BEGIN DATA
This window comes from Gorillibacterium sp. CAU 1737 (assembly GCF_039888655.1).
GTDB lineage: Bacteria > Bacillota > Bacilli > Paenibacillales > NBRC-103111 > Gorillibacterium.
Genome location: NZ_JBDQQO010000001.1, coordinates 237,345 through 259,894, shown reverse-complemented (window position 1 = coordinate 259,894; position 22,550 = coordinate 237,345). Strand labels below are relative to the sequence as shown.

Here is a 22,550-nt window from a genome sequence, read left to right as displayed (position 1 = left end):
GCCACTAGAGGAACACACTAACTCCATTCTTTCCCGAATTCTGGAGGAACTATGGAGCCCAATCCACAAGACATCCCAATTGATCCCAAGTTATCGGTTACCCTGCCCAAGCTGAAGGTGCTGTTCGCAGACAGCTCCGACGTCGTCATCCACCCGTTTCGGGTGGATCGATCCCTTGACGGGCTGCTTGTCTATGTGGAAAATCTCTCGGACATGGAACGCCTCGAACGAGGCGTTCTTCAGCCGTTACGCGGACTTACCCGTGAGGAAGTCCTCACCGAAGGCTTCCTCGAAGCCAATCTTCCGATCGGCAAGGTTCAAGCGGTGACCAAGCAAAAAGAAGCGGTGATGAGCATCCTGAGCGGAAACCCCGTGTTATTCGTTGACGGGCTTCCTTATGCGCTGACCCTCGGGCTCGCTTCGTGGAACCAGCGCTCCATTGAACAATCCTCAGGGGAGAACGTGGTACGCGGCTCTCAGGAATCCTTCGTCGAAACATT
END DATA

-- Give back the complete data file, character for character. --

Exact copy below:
This window comes from Gorillibacterium sp. CAU 1737 (assembly GCF_039888655.1).
GTDB lineage: Bacteria > Bacillota > Bacilli > Paenibacillales > NBRC-103111 > Gorillibacterium.
Genome location: NZ_JBDQQO010000001.1, coordinates 237,345 through 259,894, shown reverse-complemented (window position 1 = coordinate 259,894; position 22,550 = coordinate 237,345). Strand labels below are relative to the sequence as shown.

Here is a 22,550-nt window from a genome sequence, read left to right as displayed (position 1 = left end):
GCCACTAGAGGAACACACTAACTCCATTCTTTCCCGAATTCTGGAGGAACTATGGAGCCCAATCCACAAGACATCCCAATTGATCCCAAGTTATCGGTTACCCTGCCCAAGCTGAAGGTGCTGTTCGCAGACAGCTCCGACGTCGTCATCCACCCGTTTCGGGTGGATCGATCCCTTGACGGGCTGCTTGTCTATGTGGAAAATCTCTCGGACATGGAACGCCTCGAACGAGGCGTTCTTCAGCCGTTACGCGGACTTACCCGTGAGGAAGTCCTCACCGAAGGCTTCCTCGAAGCCAATCTTCCGATCGGCAAGGTTCAAGCGGTGACCAAGCAAAAAGAAGCGGTGATGAGCATCCTGAGCGGAAACCCCGTGTTATTCGTTGACGGGCTTCCTTATGCGCTGACCCTCGGGCTCGCTTCGTGGAACCAGCGCTCCATTGAACAATCCTCAGGGGAGAACGTGGTACGCGGCTCTCAGGAATCCTTCGTCGAAACATT